Blog: Commodity cost savings hard to pin down
Leonie Barrie | 20 May 2015
Apparel and footwear brands and retailers should be benefiting from tumbling commodity prices, especially for oil and cotton – but many are missing out on significant savings by failing to truly understand their value chains. New insight suggests that instead of focusing on where their products are made and moving production to lower cost countries and regions, companies should instead pay more attention to how they are made.
Separate data suggests global cotton stocks are expected to decline for the first time in six years during 2015/16, as higher beginning stocks are offset by sharply lower production.
Sporting goods giant Nike Inc has pledged to expand its advanced manufacturing operations in the US – with the creation of around 10,000 domestic jobs – if "fast-track" powers are passed and the Trans-Pacific Partnership (TPP) agreement is finalised. But while the action on Trade Promotion Authority (TPA) had a bumpy ride during the week, a Senate vote is now imminent before moving on to the House vote, which is likely to take place in June.
Tougher and more regular supplier audits and the phasing out of hazardous chemicals form part of Puma’s new sustainability strategy – but the company admits it still has to work to do on the use of recycled materials.
And hundreds of production facilities in India joined the Global Organic Textile Standard (GOTS) in 2014, helping the initiative to increase its certifications by 18% over the year.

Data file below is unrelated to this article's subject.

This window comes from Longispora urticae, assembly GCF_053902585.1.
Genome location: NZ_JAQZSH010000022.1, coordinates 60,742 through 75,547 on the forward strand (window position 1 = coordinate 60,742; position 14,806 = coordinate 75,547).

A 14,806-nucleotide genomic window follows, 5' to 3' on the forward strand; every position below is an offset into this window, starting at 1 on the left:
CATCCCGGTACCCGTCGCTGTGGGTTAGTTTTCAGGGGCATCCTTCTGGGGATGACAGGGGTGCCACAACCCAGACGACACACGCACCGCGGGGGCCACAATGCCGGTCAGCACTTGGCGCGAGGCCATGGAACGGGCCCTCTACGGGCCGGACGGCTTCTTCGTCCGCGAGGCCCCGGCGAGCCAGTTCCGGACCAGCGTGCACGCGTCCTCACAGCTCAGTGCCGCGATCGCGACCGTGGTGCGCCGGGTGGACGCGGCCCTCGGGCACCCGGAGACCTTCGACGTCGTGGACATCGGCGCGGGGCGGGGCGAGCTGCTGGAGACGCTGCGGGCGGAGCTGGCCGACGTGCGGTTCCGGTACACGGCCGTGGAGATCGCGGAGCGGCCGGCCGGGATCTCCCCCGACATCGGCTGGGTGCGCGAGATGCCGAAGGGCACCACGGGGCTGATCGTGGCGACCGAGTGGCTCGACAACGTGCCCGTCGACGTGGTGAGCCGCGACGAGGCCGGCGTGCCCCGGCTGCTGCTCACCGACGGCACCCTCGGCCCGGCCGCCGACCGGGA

VF Corporation is exploring potential apparel and footwear uses for an innovative new technology that adds high performance finishes to fabrics without the use of water or heat. The new technology will be trialled at its Global Innovation Centers.
And a team of researchers has successfully created a new way to embed transparent, flexible graphene electrodes into textile fibres – potentially paving the way for clothing containing computers, phones and MP3 players.
The US West Coast ports dispute is having a lingering impact on US apparel import figures, with the latest data for March showing year-on-year shifts skewed by logistical bottlenecks. Perhaps the one clear trend is that the big winner was China.
Visibility into the entire apparel and textile supply chain – or "monitoring down to the mill" – is one of the biggest challenges facing brands and retailers – and one that a new software tool aims to tackle.
And the latest software from Methods Workshop is designed to help retailers, brands and manufacturers accurately predict a garment’s labour costs by answering just a few questions about the product – and lets them compare costs across different sourcing locations.
Meanwhile in other news, 72 people have died in a fire that gutted a footwear factory in the Philippines; Sri Lanka’s government has agreed to set a minimum wage for private sector workers, including those in the garment industry; and Inditex has dismissed claims that its Zara retail fashion business has failed to resolve "numerous labour rights violations" in its supply chain in Brazil.
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